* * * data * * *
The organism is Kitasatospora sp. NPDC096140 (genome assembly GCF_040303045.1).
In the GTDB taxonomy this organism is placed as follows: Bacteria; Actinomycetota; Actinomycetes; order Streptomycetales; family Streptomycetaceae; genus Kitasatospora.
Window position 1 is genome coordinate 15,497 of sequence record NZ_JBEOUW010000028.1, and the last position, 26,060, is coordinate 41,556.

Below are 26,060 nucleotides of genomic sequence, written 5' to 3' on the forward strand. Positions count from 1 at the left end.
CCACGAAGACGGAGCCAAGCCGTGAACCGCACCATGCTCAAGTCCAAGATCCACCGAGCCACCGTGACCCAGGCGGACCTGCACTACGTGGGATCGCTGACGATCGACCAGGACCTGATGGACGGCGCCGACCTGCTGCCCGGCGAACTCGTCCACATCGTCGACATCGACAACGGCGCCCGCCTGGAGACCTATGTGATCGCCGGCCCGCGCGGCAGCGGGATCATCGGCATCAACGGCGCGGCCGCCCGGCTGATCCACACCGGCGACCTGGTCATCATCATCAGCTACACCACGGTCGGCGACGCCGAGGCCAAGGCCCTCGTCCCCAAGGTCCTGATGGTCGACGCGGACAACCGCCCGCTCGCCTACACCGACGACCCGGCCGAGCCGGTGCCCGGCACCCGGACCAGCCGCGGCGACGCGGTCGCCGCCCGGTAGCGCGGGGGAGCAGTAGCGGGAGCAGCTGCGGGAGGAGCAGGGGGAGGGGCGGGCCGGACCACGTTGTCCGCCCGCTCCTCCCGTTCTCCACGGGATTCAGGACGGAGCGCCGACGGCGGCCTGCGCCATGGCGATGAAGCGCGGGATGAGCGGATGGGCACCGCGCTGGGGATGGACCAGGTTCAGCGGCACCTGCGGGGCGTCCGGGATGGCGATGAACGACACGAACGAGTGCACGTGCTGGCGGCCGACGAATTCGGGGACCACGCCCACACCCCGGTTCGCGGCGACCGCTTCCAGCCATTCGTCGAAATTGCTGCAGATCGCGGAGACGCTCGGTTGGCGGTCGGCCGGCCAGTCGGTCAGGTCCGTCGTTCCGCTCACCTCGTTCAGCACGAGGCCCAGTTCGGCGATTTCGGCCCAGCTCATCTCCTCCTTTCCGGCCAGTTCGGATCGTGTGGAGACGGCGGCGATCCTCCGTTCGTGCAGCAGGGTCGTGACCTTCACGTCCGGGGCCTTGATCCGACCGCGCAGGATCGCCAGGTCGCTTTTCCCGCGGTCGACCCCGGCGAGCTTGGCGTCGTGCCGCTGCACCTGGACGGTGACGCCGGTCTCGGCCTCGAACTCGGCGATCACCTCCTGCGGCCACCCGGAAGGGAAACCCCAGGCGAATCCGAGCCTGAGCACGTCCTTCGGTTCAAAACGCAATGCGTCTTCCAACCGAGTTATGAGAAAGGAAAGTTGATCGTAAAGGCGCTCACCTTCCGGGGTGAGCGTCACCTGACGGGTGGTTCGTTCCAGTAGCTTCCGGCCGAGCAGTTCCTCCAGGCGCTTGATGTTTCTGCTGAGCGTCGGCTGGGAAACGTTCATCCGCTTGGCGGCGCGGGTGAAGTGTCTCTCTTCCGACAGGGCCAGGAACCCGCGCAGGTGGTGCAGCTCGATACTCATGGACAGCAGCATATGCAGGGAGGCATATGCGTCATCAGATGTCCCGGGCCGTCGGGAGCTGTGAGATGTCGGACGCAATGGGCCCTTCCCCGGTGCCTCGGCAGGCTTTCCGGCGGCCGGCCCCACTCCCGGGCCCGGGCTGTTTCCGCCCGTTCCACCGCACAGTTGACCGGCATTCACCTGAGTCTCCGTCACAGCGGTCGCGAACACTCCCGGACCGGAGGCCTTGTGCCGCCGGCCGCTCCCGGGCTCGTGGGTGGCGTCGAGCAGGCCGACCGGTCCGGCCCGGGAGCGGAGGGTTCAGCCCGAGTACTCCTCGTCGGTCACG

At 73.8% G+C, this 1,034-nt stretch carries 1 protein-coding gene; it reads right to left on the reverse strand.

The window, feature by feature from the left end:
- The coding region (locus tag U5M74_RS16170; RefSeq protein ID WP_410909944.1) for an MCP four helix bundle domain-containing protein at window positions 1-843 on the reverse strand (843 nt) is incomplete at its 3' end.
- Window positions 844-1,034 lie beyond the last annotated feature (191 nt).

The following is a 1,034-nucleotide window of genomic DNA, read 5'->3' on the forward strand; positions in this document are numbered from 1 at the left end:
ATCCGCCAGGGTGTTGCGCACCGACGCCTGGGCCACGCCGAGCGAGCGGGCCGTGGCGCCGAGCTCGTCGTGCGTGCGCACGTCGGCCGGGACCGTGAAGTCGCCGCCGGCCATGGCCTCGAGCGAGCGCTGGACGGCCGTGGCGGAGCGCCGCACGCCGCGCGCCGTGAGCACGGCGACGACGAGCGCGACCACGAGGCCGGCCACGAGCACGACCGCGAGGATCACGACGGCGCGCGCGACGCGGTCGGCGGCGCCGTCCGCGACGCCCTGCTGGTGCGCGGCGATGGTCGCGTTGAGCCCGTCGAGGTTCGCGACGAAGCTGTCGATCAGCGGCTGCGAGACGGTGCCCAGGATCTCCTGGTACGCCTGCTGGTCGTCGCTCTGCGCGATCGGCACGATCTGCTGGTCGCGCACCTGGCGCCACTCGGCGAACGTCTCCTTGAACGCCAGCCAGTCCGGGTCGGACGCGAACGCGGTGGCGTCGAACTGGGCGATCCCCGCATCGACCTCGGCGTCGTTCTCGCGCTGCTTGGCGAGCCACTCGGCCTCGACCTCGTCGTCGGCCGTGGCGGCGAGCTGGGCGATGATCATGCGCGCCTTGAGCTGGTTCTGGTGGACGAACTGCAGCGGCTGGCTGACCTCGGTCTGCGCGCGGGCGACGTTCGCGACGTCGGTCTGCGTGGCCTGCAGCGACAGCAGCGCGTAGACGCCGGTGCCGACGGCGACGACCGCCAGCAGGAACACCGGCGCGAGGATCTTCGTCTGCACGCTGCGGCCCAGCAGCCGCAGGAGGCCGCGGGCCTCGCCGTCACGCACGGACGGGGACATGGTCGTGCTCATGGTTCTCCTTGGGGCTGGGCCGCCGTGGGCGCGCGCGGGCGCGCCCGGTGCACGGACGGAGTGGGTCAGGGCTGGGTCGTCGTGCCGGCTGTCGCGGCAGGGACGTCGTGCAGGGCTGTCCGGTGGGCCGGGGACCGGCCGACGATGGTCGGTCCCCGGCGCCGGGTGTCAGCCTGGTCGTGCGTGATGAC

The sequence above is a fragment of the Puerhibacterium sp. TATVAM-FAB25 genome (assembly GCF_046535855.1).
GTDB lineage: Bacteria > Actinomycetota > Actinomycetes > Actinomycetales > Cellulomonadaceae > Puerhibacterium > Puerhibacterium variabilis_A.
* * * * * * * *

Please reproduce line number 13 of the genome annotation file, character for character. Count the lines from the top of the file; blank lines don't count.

GTDB lineage: Bacteria > Actinomycetota > Actinomycetes > Actinomycetales > Cellulomonadaceae > Puerhibacterium > Puerhibacterium variabilis_A.